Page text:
The alternator charging system is a negative (-) ground system which consists of an alternator, a regulator, a charge indicator, a storage battery and wiring connecting the components, and fuse link wire.
The alternator is belt-driven from the engine. Energy is supplied from the alternator/regulator system to the rotating field through two brushes to two slip-rings. The slip-rings are mounted on the rotor shaft and are connected to the field coil. This energy supplied to the rotating field from the battery is called excitation current and is used to initially energize the field to begin the generation of electricity. Once the alternator starts to generate electricity, the excitation current comes from its own output rather than the battery.
The alternator produces power in the form of alternating current. The alternating current is rectified by 6 diodes into direct current. The direct current is used to charge the battery and power the rest of the electrical system.
When the ignition key is turned ON, current flows from the battery, through the charging system indicator light on the instrument panel, to the voltage regulator, and to the alternator. Since the alternator is not producing any current, the alternator warning light comes on. When the engine is started, the alternator begins to produce current and turns the alternator light off. As the alternator turns and produces current, the current is divided in two ways: part to the battery to charge the battery and power the electrical components of the vehicle, and part is returned to the alternator to enable it to increase its output. In this situation, the alternator is receiving current from the battery and from itself. A voltage regulator is wired into the current supply to the alternator to prevent it from receiving too much current which would cause it to put out too much current. Conversely, if the voltage regulator does not allow the alternator to receive enough current, the battery will not be fully charged and will eventually go dead.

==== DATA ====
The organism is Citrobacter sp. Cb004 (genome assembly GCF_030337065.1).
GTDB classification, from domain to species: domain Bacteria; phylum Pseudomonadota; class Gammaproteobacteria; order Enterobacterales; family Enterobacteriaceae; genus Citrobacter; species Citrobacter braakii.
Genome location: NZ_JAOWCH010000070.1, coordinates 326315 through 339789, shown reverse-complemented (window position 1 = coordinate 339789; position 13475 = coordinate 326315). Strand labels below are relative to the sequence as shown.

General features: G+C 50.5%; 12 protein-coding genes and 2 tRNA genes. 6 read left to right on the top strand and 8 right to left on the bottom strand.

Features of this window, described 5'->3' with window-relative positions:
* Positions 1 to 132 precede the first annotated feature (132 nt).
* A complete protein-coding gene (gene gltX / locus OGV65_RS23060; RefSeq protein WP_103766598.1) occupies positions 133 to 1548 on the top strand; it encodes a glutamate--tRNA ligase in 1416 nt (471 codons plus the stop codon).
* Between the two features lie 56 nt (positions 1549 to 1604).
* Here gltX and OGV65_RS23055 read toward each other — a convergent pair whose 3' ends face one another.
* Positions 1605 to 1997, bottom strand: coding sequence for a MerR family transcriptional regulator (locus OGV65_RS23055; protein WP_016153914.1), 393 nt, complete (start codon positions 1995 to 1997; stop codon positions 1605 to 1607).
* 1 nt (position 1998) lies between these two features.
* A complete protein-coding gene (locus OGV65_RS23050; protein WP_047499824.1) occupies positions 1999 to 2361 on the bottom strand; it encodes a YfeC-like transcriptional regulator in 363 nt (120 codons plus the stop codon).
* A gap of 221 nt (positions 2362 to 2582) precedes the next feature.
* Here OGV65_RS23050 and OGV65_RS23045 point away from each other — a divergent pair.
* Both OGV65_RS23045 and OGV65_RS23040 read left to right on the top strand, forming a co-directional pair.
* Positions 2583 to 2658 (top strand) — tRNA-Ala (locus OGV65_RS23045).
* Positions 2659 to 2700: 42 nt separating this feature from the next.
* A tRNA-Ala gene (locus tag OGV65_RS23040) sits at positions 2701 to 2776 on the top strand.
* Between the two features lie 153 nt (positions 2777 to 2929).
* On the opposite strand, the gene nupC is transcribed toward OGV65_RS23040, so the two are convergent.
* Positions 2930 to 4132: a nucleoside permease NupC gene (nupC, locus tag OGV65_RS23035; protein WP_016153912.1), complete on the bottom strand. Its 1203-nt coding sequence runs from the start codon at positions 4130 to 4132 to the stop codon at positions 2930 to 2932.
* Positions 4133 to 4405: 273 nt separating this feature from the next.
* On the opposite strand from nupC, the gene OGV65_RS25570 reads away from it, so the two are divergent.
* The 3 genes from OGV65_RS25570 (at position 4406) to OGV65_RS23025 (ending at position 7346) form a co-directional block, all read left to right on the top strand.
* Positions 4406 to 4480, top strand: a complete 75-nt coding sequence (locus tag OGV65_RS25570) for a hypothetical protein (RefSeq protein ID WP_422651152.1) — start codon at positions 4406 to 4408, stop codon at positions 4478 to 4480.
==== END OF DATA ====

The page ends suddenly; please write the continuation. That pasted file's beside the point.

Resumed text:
The battery is connected to the alternator at all times, whether the ignition key is turned on or not. If the battery were shorted to ground, the alternator would also be shorted. This would damage the alternator. To prevent this, a fuse link is installed in the wiring between the battery and the alternator. If the battery is shorted, the fuse link is melted, protecting the alternator.
Your car is equipped with an alternator. Unlike the direct current (DC) generators used on many old cars, there are several precautions which must be strictly observed in order to avoid damaging the unit. They are: